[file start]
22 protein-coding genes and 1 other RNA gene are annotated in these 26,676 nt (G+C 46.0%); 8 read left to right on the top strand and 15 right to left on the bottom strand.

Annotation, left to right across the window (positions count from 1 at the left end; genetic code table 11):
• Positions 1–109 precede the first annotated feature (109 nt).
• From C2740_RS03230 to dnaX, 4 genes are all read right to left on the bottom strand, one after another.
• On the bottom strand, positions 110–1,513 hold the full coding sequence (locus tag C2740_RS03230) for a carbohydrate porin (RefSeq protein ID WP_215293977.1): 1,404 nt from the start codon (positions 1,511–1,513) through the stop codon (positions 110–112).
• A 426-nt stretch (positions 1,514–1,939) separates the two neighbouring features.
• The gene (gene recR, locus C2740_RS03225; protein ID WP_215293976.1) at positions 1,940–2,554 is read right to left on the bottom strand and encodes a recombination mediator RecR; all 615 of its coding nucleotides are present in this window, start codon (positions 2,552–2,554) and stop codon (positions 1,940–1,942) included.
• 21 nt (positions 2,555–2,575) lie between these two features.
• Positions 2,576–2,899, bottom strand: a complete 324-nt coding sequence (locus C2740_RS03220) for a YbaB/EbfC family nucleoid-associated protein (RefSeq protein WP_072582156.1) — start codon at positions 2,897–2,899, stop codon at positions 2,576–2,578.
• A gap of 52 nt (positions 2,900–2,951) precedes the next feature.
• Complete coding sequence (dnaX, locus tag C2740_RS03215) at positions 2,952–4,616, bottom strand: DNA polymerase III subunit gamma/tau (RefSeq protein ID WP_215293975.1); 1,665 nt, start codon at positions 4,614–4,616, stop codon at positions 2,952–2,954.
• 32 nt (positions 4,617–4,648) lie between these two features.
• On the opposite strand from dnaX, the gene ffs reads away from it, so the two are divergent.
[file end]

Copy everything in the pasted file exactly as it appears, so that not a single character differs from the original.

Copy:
22 protein-coding genes and 1 other RNA gene are annotated in these 26,676 nt (G+C 46.0%); 8 read left to right on the top strand and 15 right to left on the bottom strand.

Annotation, left to right across the window (positions count from 1 at the left end; genetic code table 11):
• Positions 1–109 precede the first annotated feature (109 nt).
• From C2740_RS03230 to dnaX, 4 genes are all read right to left on the bottom strand, one after another.
• On the bottom strand, positions 110–1,513 hold the full coding sequence (locus tag C2740_RS03230) for a carbohydrate porin (RefSeq protein ID WP_215293977.1): 1,404 nt from the start codon (positions 1,511–1,513) through the stop codon (positions 110–112).
• A 426-nt stretch (positions 1,514–1,939) separates the two neighbouring features.
• The gene (gene recR, locus C2740_RS03225; protein ID WP_215293976.1) at positions 1,940–2,554 is read right to left on the bottom strand and encodes a recombination mediator RecR; all 615 of its coding nucleotides are present in this window, start codon (positions 2,552–2,554) and stop codon (positions 1,940–1,942) included.
• 21 nt (positions 2,555–2,575) lie between these two features.
• Positions 2,576–2,899, bottom strand: a complete 324-nt coding sequence (locus C2740_RS03220) for a YbaB/EbfC family nucleoid-associated protein (RefSeq protein WP_072582156.1) — start codon at positions 2,897–2,899, stop codon at positions 2,576–2,578.
• A gap of 52 nt (positions 2,900–2,951) precedes the next feature.
• Complete coding sequence (dnaX, locus tag C2740_RS03215) at positions 2,952–4,616, bottom strand: DNA polymerase III subunit gamma/tau (RefSeq protein ID WP_215293975.1); 1,665 nt, start codon at positions 4,614–4,616, stop codon at positions 2,952–2,954.
• 32 nt (positions 4,617–4,648) lie between these two features.
• On the opposite strand from dnaX, the gene ffs reads away from it, so the two are divergent.